The best is being immersed so totally in something I absolutely love. I adore being with writers, dissecting the process, challenging them, having them challenge me. They happen so rarely, these Ďorgiesí, but when they do, I treasure them; they work to top up the well-spring of who I am as a writer.
Tell us what kind of response you get from audiences and if/how this affects/influences your writing.
In 2001, I was a panellist at the Geneva Writersí Conference, talking on the opportunities the web offers. I had talked to small groups before, but this represented a major challenge in that I had an audience of international writers, and was surrounded by well-known speakers. I was terrified and excited in equal measure, but I found the experience hugely rewarding because people really did respond, both to my teaching, and also later, to my reading of my own work.
More recently, I spent a day at Sussex University, talking to creative writing students about short story, getting published, and so forth, and at one point, I found myself watching ZoŽ King in action, observing the studentsí response. And at that point, I knew I had probably missed my vocation. I should have concentrated on teaching.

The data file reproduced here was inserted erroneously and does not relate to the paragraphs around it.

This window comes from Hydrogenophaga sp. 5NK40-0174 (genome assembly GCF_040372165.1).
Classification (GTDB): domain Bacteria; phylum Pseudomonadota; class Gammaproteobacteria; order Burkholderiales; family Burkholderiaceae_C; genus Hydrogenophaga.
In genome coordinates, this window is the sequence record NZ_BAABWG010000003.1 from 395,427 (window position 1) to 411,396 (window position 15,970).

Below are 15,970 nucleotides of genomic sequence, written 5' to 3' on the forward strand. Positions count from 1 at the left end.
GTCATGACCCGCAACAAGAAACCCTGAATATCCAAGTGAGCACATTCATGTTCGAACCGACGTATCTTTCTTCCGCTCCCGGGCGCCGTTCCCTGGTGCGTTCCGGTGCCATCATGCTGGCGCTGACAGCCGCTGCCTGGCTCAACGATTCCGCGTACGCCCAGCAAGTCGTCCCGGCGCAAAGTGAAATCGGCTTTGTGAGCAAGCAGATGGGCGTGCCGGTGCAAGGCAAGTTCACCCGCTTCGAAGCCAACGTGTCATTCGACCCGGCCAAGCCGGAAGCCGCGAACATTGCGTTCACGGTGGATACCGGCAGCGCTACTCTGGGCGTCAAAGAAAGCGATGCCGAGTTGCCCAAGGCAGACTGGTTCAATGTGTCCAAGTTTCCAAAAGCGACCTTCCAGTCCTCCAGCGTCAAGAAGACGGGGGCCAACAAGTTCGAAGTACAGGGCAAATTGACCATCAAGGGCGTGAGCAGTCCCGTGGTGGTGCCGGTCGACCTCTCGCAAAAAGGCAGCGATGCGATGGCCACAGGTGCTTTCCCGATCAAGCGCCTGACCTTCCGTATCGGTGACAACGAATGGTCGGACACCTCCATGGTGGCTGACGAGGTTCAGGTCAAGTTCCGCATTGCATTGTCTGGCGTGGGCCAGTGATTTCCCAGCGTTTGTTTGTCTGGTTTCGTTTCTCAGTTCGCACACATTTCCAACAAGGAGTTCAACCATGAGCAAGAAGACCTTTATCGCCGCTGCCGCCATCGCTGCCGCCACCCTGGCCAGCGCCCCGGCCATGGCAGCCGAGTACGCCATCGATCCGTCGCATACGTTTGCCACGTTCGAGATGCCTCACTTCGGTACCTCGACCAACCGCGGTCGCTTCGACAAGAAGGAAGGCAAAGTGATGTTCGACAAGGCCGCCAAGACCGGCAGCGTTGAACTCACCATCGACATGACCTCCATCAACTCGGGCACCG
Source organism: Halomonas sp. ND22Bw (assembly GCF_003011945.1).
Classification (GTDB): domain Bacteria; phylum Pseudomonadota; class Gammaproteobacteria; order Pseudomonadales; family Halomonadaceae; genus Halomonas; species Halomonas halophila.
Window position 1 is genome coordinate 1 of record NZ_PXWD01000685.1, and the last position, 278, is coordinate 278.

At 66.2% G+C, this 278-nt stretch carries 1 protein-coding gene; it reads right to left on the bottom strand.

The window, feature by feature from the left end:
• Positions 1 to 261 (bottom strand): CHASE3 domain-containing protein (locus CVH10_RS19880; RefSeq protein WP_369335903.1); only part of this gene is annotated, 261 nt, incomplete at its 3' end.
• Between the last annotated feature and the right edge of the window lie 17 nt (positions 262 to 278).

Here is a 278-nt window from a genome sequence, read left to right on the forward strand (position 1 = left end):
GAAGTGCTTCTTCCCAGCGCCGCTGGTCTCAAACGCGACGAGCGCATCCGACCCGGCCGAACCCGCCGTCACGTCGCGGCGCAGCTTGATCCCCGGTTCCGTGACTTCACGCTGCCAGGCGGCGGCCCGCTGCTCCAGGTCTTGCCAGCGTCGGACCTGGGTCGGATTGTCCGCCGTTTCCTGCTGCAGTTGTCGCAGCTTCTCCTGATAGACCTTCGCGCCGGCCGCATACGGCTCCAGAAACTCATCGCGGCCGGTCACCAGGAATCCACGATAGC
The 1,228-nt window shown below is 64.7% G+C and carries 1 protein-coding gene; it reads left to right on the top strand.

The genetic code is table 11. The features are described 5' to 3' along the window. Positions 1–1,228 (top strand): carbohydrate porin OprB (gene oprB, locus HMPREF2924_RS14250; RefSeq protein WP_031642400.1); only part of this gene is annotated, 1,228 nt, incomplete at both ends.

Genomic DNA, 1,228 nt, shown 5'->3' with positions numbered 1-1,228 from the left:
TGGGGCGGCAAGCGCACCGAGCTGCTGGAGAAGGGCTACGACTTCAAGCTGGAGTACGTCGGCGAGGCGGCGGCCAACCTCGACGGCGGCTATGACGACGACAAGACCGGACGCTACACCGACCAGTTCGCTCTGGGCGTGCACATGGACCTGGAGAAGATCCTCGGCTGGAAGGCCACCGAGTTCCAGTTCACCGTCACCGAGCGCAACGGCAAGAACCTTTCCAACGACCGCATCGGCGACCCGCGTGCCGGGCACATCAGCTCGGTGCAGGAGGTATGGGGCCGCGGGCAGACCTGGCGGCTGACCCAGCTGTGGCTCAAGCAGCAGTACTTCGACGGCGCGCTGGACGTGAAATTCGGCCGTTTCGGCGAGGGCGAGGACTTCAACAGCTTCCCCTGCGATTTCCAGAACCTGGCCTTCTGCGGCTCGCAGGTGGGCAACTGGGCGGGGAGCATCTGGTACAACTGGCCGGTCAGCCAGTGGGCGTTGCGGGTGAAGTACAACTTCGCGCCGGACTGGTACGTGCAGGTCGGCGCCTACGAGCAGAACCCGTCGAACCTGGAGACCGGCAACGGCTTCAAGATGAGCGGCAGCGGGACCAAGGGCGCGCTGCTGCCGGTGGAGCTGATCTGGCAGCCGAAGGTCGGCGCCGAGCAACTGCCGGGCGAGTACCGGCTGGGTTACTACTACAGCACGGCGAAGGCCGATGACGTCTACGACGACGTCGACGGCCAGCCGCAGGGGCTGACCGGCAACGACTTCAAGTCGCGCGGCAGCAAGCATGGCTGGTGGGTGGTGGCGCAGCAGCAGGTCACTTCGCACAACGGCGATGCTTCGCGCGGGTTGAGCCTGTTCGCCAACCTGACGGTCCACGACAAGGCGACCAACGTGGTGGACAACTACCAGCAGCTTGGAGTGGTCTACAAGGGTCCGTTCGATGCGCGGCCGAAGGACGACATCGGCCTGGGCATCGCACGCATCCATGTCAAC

I mentioned above that Iím currently involved in an online teaching project, and again, Iím finding it so rewarding, partly because the results are so tangible, and also, because Iím learning so much myself. So yes, itís fair to say that response affects my writing. In this case, the effect is very visible; I began the project as an experiment, to see whether I could translate work I had done in small face-to face-groups into an online situation. I have been so astounded at the results, and at the positive responses from the writers involved that Iíve now decided it should form the basis of a book.